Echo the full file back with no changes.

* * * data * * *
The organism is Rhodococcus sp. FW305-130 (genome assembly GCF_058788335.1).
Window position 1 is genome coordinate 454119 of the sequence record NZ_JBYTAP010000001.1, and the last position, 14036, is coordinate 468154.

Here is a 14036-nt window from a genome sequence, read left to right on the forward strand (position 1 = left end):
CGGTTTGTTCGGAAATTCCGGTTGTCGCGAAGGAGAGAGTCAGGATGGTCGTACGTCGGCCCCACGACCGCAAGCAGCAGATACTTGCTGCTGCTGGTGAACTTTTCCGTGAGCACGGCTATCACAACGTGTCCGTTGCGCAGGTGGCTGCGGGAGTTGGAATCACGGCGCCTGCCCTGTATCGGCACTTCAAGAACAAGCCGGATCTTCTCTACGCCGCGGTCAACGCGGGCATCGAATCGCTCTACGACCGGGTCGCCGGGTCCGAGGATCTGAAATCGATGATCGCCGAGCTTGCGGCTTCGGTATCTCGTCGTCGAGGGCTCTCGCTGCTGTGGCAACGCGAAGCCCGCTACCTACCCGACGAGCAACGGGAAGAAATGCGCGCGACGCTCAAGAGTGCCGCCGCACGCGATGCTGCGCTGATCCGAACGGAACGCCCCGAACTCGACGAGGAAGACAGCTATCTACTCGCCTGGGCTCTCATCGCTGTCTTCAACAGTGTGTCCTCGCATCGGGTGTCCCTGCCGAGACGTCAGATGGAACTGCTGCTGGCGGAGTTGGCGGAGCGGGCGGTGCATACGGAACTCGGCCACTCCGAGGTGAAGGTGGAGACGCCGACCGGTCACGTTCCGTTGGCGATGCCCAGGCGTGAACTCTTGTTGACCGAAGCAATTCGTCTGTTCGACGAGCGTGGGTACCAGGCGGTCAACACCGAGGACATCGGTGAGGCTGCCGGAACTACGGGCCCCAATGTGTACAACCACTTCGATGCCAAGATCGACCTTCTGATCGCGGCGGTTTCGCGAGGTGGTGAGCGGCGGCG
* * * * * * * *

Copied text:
The organism is Rhodococcus sp. FW305-130 (genome assembly GCF_058788335.1).
Window position 1 is genome coordinate 454119 of the sequence record NZ_JBYTAP010000001.1, and the last position, 14036, is coordinate 468154.

Here is a 14036-nt window from a genome sequence, read left to right on the forward strand (position 1 = left end):
CGGTTTGTTCGGAAATTCCGGTTGTCGCGAAGGAGAGAGTCAGGATGGTCGTACGTCGGCCCCACGACCGCAAGCAGCAGATACTTGCTGCTGCTGGTGAACTTTTCCGTGAGCACGGCTATCACAACGTGTCCGTTGCGCAGGTGGCTGCGGGAGTTGGAATCACGGCGCCTGCCCTGTATCGGCACTTCAAGAACAAGCCGGATCTTCTCTACGCCGCGGTCAACGCGGGCATCGAATCGCTCTACGACCGGGTCGCCGGGTCCGAGGATCTGAAATCGATGATCGCCGAGCTTGCGGCTTCGGTATCTCGTCGTCGAGGGCTCTCGCTGCTGTGGCAACGCGAAGCCCGCTACCTACCCGACGAGCAACGGGAAGAAATGCGCGCGACGCTCAAGAGTGCCGCCGCACGCGATGCTGCGCTGATCCGAACGGAACGCCCCGAACTCGACGAGGAAGACAGCTATCTACTCGCCTGGGCTCTCATCGCTGTCTTCAACAGTGTGTCCTCGCATCGGGTGTCCCTGCCGAGACGTCAGATGGAACTGCTGCTGGCGGAGTTGGCGGAGCGGGCGGTGCATACGGAACTCGGCCACTCCGAGGTGAAGGTGGAGACGCCGACCGGTCACGTTCCGTTGGCGATGCCCAGGCGTGAACTCTTGTTGACCGAAGCAATTCGTCTGTTCGACGAGCGTGGGTACCAGGCGGTCAACACCGAGGACATCGGTGAGGCTGCCGGAACTACGGGCCCCAATGTGTACAACCACTTCGATGCCAAGATCGACCTTCTGATCGCGGCGGTTTCGCGAGGTGGTGAGCGGCGGCG